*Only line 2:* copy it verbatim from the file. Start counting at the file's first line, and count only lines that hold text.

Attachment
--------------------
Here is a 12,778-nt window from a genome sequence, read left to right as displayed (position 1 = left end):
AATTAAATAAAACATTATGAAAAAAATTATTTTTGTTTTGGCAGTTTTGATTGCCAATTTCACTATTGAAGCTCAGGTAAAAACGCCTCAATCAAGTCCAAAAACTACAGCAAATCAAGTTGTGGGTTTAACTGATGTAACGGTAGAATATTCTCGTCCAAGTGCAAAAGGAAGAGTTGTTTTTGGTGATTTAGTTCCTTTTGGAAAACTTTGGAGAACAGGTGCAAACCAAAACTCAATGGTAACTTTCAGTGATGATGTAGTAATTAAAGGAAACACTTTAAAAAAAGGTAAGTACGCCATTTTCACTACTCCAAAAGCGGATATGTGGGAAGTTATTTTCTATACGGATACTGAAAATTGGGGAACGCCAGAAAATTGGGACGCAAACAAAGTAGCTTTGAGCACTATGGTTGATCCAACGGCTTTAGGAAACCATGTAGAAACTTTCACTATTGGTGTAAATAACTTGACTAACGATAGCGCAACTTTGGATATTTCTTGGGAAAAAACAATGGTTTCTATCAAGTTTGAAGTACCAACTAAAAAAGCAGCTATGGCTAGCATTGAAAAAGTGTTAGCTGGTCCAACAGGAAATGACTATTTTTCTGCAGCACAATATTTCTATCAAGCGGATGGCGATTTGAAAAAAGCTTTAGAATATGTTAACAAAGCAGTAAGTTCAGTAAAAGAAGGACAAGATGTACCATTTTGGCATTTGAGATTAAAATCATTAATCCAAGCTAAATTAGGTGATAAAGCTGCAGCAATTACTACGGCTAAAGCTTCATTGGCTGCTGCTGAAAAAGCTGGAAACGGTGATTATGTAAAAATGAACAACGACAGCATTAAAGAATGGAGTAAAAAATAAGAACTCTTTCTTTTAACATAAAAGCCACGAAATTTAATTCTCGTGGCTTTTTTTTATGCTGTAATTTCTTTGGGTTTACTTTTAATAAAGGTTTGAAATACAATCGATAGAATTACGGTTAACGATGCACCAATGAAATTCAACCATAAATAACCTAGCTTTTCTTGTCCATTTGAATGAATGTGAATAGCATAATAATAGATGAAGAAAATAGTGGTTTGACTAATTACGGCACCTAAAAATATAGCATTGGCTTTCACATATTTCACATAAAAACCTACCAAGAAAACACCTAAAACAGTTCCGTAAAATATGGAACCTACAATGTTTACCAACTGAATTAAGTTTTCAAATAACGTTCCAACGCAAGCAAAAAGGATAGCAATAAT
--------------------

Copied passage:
AATTAAATAAAACATTATGAAAAAAATTATTTTTGTTTTGGCAGTTTTGATTGCCAATTTCACTATTGAAGCTCAGGTAAAAACGCCTCAATCAAGTCCAAAAACTACAGCAAATCAAGTTGTGGGTTTAACTGATGTAACGGTAGAATATTCTCGTCCAAGTGCAAAAGGAAGAGTTGTTTTTGGTGATTTAGTTCCTTTTGGAAAACTTTGGAGAACAGGTGCAAACCAAAACTCAATGGTAACTTTCAGTGATGATGTAGTAATTAAAGGAAACACTTTAAAAAAAGGTAAGTACGCCATTTTCACTACTCCAAAAGCGGATATGTGGGAAGTTATTTTCTATACGGATACTGAAAATTGGGGAACGCCAGAAAATTGGGACGCAAACAAAGTAGCTTTGAGCACTATGGTTGATCCAACGGCTTTAGGAAACCATGTAGAAACTTTCACTATTGGTGTAAATAACTTGACTAACGATAGCGCAACTTTGGATATTTCTTGGGAAAAAACAATGGTTTCTATCAAGTTTGAAGTACCAACTAAAAAAGCAGCTATGGCTAGCATTGAAAAAGTGTTAGCTGGTCCAACAGGAAATGACTATTTTTCTGCAGCACAATATTTCTATCAAGCGGATGGCGATTTGAAAAAAGCTTTAGAATATGTTAACAAAGCAGTAAGTTCAGTAAAAGAAGGACAAGATGTACCATTTTGGCATTTGAGATTAAAATCATTAATCCAAGCTAAATTAGGTGATAAAGCTGCAGCAATTACTACGGCTAAAGCTTCATTGGCTGCTGCTGAAAAAGCTGGAAACGGTGATTATGTAAAAATGAACAACGACAGCATTAAAGAATGGAGTAAAAAATAAGAACTCTTTCTTTTAACATAAAAGCCACGAAATTTAATTCTCGTGGCTTTTTTTTATGCTGTAATTTCTTTGGGTTTACTTTTAATAAAGGTTTGAAATACAATCGATAGAATTACGGTTAACGATGCACCAATGAAATTCAACCATAAATAACCTAGCTTTTCTTGTCCATTTGAATGAATGTGAATAGCATAATAATAGATGAAGAAAATAGTGGTTTGACTAATTACGGCACCTAAAAATATAGCATTGGCTTTCACATATTTCACATAAAAACCTACCAAGAAAACACCTAAAACAGTTCCGTAAAATATGGAACCTACAATGTTTACCAACTGAATTAAGTTTTCAAATAACGTTCCAACGCAAGCAAAAAGGATAGCAATAAT